“They never really had a chance to sell as widely as they probably should have because the second part of the Johnson City Sessions were produced immediately before the Great Depression started, so the record industry ... caved in,” he said.


Olson said compared to the Bristol Sessions in 1927, both of the Johnson City Sessions are just as strong in quality, but have a different sound.


“There’s more diversity of music, I would say, in Johnson City,” he said. “Anyone who likes Appalachia, would like to know the unique music captured in Johnson City in 1928 and ’29 because it’s truly an interesting and varied collection of recordings.”


A “Johnson City Sessions Weekend” is scheduled for Oct. 17-20 and will feature numerous activities in which the public can participate.


On Oct. 17, Olson said a reception and Sessions discussion will be held at the Reece Museum at ETSU from 4:30-6 p.m., where his colleague, Tony Russell, will speak on his research into old-time music and his collaboration with Olson and Bear Family Records, which produced the box sets.


Olson, Russell and Richad Weize, CEO of Bear Family Records, also will make press appearances on Oct. 18.


“At 1 o’ clock Saturday (Oct. 19) ... there will be our group talking and being interviewed by Dave Carter for the ‘Studio One’ radio program on WETS-FM 89.5. People can listen to that. In addition to being interviewed, we’ll have music,” he said. 


Also that day, a special box set release party is scheduled to take place at the Down Home, 300 W. Main St., at 7 p.m., where participants can purchase their own box set, as well as listen to four musical groups perform.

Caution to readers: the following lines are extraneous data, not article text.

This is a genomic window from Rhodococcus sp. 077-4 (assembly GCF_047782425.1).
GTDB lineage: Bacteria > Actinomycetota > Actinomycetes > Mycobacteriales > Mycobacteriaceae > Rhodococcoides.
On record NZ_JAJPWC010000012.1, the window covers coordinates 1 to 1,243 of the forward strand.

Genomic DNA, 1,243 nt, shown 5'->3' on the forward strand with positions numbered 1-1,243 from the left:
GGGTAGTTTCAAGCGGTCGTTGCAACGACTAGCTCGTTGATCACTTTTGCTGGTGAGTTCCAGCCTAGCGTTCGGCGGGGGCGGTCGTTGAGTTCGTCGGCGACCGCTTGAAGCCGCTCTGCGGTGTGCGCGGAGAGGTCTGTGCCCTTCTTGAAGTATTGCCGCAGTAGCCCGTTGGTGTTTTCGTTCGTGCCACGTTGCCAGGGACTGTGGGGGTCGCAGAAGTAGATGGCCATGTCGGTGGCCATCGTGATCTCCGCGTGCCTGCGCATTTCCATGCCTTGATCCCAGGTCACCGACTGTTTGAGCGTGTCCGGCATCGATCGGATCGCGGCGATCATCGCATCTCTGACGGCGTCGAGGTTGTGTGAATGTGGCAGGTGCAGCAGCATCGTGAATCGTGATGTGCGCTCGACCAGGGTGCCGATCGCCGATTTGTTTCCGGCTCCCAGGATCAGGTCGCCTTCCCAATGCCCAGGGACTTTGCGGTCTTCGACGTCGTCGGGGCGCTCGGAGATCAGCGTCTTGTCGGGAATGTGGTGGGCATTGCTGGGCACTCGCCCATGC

A VIP Gala has been scheduled at the Venue in the Kings Center in downtown Johnson City, where participants can mingle and talk with family members of the original Sessions’ musicians from 5-6 p.m., followed by a live radio show performance of “Mountain Stage” from West Virginia Public Radio at ETSU’s Martha Street Culp Auditorium from 7-10 p.m.


Anita DeAngelis, director of the Mary B. Martin School of the Arts at ETSU, said the university is one of the sponsors of the “Mountain Stage” concert.


“ ‘Mountain Stage’ has worked with (the) Birthplace of Country Music for quite awhile to perform in Bristol, but because they wanted to celebrate the 85th anniversary of the Johnson City recording sessions. It made a lot of sense to have the ... performance here in Johnson City,” DeAngelis said. “The lineup is really great. Tim O’Brien, Darrell Scott are the headliners and then Sarah Jarosz, Old Man Luedecke and the Deadly Gentlemen are all performing. Larry Groce is the host of ‘Mountain Stage’ and this year happens to be their 30th anniversary, so we’re celebrating lots of anniversaries.”